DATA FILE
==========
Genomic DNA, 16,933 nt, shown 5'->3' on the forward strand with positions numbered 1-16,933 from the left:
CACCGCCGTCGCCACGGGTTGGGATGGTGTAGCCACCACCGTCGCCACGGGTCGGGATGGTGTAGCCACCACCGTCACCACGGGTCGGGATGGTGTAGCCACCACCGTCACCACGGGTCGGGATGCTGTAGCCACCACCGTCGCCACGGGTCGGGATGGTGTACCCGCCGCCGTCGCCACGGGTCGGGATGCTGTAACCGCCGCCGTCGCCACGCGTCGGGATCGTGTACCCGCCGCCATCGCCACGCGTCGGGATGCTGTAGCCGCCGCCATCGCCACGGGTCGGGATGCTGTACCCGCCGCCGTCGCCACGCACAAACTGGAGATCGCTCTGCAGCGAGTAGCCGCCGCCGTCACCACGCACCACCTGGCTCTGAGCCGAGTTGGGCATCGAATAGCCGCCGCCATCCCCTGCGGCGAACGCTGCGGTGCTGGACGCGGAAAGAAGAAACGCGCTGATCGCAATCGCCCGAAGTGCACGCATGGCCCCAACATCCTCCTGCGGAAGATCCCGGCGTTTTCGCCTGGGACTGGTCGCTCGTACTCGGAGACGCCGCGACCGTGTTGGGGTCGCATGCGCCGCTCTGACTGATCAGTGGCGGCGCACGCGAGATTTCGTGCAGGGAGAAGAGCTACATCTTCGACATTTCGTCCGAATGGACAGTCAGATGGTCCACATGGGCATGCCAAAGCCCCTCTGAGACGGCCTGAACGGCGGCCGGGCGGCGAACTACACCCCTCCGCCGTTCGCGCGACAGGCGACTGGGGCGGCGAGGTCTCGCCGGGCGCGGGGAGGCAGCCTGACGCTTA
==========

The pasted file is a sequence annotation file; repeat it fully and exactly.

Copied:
Genomic DNA, 16,933 nt, shown 5'->3' on the forward strand with positions numbered 1-16,933 from the left:
CACCGCCGTCGCCACGGGTTGGGATGGTGTAGCCACCACCGTCGCCACGGGTCGGGATGGTGTAGCCACCACCGTCACCACGGGTCGGGATGGTGTAGCCACCACCGTCACCACGGGTCGGGATGCTGTAGCCACCACCGTCGCCACGGGTCGGGATGGTGTACCCGCCGCCGTCGCCACGGGTCGGGATGCTGTAACCGCCGCCGTCGCCACGCGTCGGGATCGTGTACCCGCCGCCATCGCCACGCGTCGGGATGCTGTAGCCGCCGCCATCGCCACGGGTCGGGATGCTGTACCCGCCGCCGTCGCCACGCACAAACTGGAGATCGCTCTGCAGCGAGTAGCCGCCGCCGTCACCACGCACCACCTGGCTCTGAGCCGAGTTGGGCATCGAATAGCCGCCGCCATCCCCTGCGGCGAACGCTGCGGTGCTGGACGCGGAAAGAAGAAACGCGCTGATCGCAATCGCCCGAAGTGCACGCATGGCCCCAACATCCTCCTGCGGAAGATCCCGGCGTTTTCGCCTGGGACTGGTCGCTCGTACTCGGAGACGCCGCGACCGTGTTGGGGTCGCATGCGCCGCTCTGACTGATCAGTGGCGGCGCACGCGAGATTTCGTGCAGGGAGAAGAGCTACATCTTCGACATTTCGTCCGAATGGACAGTCAGATGGTCCACATGGGCATGCCAAAGCCCCTCTGAGACGGCCTGAACGGCGGCCGGGCGGCGAACTACACCCCTCCGCCGTTCGCGCGACAGGCGACTGGGGCGGCGAGGTCTCGCCGGGCGCGGGGAGGCAGCCTGACGCTTA